Gourmet Food for a Fiver
By Jason Atherton

The one thing I dislike about this book is its title. It places it too firmly in Britain - because, obviously, the author, Jason Atherton, culinary director of 22 Ships in Wan Chai (and chef of the Michelin-starred Pollen Street Social in London) is not referring to HK$5 (which wouldn't get you very far, even if you were to buy the items marked down by food vendors at the end of the day). And it also dates it, because 10 years from now it will probably be pretty difficult to make a two-course meal of "gourmet food" for £5 (currently equivalent to HK$60) per person, which is the book's premise.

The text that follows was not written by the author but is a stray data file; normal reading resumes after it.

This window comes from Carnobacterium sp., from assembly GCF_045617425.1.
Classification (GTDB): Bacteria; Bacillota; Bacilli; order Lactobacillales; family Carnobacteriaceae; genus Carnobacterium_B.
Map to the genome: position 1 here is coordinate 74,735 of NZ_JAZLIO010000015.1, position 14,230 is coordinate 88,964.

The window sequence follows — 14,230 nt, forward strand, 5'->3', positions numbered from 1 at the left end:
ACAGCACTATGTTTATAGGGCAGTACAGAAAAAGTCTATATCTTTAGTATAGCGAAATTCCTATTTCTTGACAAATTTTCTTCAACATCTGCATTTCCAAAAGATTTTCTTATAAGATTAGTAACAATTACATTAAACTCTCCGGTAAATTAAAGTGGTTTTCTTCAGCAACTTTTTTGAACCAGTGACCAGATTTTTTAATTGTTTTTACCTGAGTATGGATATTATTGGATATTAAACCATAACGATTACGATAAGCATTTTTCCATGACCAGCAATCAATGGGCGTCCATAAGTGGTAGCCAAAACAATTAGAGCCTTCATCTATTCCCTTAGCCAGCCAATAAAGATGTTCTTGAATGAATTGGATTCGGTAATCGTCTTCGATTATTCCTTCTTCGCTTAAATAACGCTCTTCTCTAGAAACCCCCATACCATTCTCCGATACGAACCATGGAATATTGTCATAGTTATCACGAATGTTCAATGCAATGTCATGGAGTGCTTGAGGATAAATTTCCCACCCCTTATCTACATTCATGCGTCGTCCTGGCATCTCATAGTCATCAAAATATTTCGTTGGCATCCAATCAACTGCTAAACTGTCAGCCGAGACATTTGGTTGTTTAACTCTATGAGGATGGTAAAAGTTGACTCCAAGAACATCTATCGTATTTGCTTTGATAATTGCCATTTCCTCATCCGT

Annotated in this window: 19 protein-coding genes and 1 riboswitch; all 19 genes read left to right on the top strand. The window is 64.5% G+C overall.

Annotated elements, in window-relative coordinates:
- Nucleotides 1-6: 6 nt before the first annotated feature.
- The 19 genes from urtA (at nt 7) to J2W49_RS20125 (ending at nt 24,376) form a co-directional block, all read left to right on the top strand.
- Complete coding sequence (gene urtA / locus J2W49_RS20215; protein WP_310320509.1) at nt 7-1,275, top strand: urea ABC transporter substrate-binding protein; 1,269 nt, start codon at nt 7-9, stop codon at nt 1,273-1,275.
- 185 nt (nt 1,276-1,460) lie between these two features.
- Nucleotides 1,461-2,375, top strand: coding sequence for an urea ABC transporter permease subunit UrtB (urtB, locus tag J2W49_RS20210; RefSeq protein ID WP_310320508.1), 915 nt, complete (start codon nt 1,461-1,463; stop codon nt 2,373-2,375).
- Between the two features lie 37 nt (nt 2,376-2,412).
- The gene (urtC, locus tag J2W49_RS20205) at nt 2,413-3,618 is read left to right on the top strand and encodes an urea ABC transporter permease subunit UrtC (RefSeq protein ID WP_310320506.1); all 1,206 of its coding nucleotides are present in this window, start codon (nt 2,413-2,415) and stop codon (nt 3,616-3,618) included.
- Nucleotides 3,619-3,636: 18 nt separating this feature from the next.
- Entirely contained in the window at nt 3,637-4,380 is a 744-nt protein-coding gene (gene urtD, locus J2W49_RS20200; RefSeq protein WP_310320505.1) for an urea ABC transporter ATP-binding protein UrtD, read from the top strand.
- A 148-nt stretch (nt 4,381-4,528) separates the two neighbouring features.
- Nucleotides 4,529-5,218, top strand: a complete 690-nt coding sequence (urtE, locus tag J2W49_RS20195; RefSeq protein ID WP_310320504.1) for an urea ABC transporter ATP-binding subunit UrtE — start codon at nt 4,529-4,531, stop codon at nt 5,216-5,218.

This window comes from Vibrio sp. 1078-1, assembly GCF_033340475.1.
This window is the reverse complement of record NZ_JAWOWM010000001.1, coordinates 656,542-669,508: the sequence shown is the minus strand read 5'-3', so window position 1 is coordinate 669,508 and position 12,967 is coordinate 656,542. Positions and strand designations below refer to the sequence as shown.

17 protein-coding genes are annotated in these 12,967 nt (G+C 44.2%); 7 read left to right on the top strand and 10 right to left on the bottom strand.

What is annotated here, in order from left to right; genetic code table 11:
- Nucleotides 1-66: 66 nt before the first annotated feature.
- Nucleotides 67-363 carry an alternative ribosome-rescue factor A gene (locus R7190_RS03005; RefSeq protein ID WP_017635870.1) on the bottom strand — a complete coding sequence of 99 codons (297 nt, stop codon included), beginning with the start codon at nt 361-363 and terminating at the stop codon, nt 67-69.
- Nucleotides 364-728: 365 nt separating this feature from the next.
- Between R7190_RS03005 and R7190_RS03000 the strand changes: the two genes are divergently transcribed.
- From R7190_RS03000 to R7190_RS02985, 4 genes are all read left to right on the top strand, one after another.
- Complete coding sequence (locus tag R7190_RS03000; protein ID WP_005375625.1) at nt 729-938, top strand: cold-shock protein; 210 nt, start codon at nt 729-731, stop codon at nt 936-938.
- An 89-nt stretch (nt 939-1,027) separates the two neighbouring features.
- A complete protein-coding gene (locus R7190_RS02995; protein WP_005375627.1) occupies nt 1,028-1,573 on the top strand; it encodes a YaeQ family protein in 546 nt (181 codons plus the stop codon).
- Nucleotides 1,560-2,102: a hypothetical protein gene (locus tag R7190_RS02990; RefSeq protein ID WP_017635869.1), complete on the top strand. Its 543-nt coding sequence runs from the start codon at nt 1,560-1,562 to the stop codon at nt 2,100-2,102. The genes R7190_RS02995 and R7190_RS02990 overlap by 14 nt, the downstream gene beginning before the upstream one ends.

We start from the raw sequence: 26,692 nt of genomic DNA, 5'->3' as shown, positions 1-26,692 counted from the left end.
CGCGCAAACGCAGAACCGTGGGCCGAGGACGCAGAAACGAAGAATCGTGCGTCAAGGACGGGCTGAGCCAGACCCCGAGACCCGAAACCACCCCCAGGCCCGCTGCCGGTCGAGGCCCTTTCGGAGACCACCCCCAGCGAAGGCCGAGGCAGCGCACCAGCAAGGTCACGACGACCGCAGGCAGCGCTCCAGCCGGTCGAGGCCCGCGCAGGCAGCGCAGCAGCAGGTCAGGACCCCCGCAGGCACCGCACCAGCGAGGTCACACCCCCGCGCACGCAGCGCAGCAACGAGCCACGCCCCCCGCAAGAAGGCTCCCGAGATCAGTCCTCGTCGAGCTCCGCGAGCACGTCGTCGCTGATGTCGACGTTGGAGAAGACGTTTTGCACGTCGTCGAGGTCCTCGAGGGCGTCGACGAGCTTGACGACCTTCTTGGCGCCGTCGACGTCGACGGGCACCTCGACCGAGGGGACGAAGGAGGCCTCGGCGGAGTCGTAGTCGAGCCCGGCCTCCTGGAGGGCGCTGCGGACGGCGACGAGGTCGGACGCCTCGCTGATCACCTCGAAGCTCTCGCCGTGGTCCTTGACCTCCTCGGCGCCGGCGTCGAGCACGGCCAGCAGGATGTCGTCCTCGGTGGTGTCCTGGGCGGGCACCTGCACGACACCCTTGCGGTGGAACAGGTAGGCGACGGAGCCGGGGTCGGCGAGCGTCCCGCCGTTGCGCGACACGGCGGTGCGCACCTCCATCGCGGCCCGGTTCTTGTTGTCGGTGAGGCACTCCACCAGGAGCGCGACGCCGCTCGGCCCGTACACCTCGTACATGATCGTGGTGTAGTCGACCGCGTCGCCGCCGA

What's more, the title short-changes the contents. It anchors the reader to today's money, but I can't imagine that 10 or even 20 years from now we'll be looking at the book and thinking, "How quaint; look at what people ate back then," which is what we might do with recipes that are far less interesting. In other words, the recipes probably won't be out of date. Also, the cuisine Atherton covers is international - not just British.

Anyone who's eaten at 22 Ships knows the food can't be pigeonholed - although it serves tapas, it's not rigidly Spanish. And the food in Gourmet Food for a Fiver is even more cosmopolitan. There are dishes for pan-fried fish with patatas bravas; grilled salmon steak with ginger chilli glaze and sticky rice; pork belly with minestrone and poached egg; braised lamb with imam bayildi and black olives; and spiced pineapple with coconut sorbet and candied ginger.